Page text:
Somewhere along the lines, people have gotten the strange notion that native code binaries are better than managed frameworks. The truth of that lies in what you value at runtime, or if you want to believe everything the iMarketing people tell you.

    While I am uncertain if this is true in Flash, I do know that .Net/Silverlight and Java do not interpret the "byte" code as you have implied. This "byte code" is merely a compressed and encrypt-able form of the application's source code that is compiled at runtime into native code just like a C++ application.

    There are a lot of advantages to this. Runtime compilation allows the compiler to take the machine's current state into consideration when adding optimizations. Do you have lots of memory available? Great! The compiler can generate code that in-lines methods more frequently. Mobile OS's such as Android, iOS and RIM have an installation process. If machine state optimizations are not important, the native code can be compiled at this point of the process.

    Furthermore, since the "byte code" is processor/OS agnostic, the final file is actually deployable across different platforms without the need to "re-compile" separate versions for each target platform (which is impossible to do with pre-generated native binaries). The native compilation occurs when that application is executed (or at installed).

    Managed frameworks also provide the benefit of code security and protect against common memory leaking mistakes of C++ programmers. They also ensure the application is playing by the rules of the OS to make sure one application is not corrupting the workspace of another. Native applications, and specifically ones developed in close-to-the-metal C++ leave almost all of this up to the developer.

    The disadvantages of this is speed. But not by very much. A C++ program not written with every efficiency in mind is going to perform the same way as a managed application. And a C++ program optimized to it's fullest extent tends to be brittle to change, hard to debug and not easy to maintain.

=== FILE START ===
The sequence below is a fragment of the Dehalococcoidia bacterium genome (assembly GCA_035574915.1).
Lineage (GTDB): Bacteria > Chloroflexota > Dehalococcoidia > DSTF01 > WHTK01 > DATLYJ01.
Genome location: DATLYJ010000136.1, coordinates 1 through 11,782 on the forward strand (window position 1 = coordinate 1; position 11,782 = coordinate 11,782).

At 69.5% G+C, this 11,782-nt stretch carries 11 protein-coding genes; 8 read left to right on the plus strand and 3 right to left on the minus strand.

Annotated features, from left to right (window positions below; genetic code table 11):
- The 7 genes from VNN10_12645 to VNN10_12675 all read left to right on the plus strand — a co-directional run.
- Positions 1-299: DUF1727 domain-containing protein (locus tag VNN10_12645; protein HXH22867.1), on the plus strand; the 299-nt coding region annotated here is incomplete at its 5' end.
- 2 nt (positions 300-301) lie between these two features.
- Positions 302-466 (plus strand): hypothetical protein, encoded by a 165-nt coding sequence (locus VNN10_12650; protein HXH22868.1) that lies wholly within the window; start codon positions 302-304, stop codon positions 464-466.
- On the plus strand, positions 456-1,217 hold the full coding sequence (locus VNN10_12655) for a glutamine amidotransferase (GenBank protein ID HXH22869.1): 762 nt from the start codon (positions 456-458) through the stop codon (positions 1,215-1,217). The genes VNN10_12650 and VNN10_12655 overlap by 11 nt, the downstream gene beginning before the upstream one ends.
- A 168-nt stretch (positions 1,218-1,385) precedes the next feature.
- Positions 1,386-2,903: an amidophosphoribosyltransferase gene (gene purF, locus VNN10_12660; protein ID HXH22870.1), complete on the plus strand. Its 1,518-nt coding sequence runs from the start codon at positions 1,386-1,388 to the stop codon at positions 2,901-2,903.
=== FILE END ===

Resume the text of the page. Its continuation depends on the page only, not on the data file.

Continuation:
Which finally leads us to the cost of development in all of this. Native code C++ applications are generally more expensive to write if you're following best practices of the software development life cycle. There are a lot more tests that need to be written to ensure that not only does the application work, but that it plays well with other applications and it doesn't do things like not give memory back once the program has terminated.

    @Stefen
    Unfortunately, you are probably correct about the Open Web standard platforms being the winner in the end. But this is truly another VHS vs Beta Max type of thing. HTML5, CSS, JS are not better technologies by a long shot. HTML5 is born out of date, a lot slower (sure, some browsers compile JS, but html mark-up and CSS are still interpretted), and even between browsers on a common OS, there is no guarantee that the application will run the same way.

    HTML5 is based on the same loose "standards" that HTML has always been based on. Which means no "official" test suite provided by the WWW consortium, and much like laws, these "standards" are open to interpretation. This spells trouble for cross platform (and browser) development. You only need to look to the past to see the issues of cross platform and browser compatibility are bound to repeat. The winner here will be the browser with the greatest market share. Which probably means IE (or maybe the iOS browser). So much for open standards. The winner drives the interpretation of the standards.

    If you want to bet on a horse that will provide a more consistent experience across platforms, Silverlight, Java, Flash and QT are the ones that will do that. But if you don't care about consistency, or your app is so simple that the consistency doesn't matter, then HTML5 is the ticket.